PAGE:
When utilizing temperatures of less than about 40° C., the rate of formation of the tetra-brominated species is reduced as compared to the rate at temperatures above 50° C. Accordingly, a cook time is generally required subsequent to the bromine addition step in order to convert under-brominated species such as dibromobisphenol-A and tribromobisphenol-A to tetrabromobisphenol-A. Factors which influence the cook time are the amount of solvent present, the amount of excess bromine used, and the bromination temperature. Cook times in the range of from about 0 5 to 2 hours have been found to be suitable when using 1 to 1.5% excess bromine, a methanol to bisphenol mole ratio of 33:1 and a temperature of from about 15° to about 30° C. The cook time for any set of conditions can be readily found empirically and is therefore not critical to this invention.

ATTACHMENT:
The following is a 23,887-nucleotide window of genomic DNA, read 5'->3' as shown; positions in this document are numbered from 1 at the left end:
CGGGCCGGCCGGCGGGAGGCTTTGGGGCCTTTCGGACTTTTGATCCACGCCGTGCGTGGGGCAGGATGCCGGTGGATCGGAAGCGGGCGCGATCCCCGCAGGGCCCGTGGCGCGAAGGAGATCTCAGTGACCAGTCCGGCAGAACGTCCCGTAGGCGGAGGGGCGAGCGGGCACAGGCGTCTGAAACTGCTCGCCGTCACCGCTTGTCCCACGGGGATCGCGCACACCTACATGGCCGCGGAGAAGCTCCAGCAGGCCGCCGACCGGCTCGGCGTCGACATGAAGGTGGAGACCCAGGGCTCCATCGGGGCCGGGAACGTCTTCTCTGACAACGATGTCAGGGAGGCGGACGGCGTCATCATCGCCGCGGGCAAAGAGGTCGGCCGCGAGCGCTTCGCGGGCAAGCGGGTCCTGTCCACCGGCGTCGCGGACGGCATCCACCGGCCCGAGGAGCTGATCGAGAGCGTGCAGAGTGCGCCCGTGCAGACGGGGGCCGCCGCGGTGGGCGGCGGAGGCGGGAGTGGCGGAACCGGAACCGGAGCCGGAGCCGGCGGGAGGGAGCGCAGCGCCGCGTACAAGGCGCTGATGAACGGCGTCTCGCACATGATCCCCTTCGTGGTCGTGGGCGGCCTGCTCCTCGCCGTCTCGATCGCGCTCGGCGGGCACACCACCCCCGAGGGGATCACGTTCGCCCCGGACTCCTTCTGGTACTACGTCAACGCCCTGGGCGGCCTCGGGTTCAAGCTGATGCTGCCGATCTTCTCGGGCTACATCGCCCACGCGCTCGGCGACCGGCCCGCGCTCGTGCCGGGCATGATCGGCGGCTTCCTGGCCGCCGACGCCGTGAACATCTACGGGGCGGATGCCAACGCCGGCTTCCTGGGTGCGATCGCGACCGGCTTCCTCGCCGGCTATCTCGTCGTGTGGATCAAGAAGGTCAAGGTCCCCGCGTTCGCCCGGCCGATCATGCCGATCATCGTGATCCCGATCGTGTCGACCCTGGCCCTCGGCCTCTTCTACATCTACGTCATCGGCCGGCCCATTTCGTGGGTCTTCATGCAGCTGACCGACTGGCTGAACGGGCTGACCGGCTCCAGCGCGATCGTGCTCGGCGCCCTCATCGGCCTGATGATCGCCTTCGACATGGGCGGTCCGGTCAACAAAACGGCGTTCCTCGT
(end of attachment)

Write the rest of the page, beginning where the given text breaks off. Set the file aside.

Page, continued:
After the bromination reaction is substantially complete, sulfur dioxide is added to the reaction mass to destroy any remaining excess elemental bromine. Water is then added to the reaction mass to precipitate the tetrabromobisphenol-A product. The rate of addition and amount of water added to the reaction mass is not critical to this invention as such parameters are well known by those skilled in the art. Typically, sufficient water is added to the reaction mass to precipitate substantially all of the tetrabromobisphenol-A without precipitating undesirable amounts of under-brominated species. It is to be understood of course, that the recovery of usable product is related to the amount of product that can be precipitated from the reaction mass.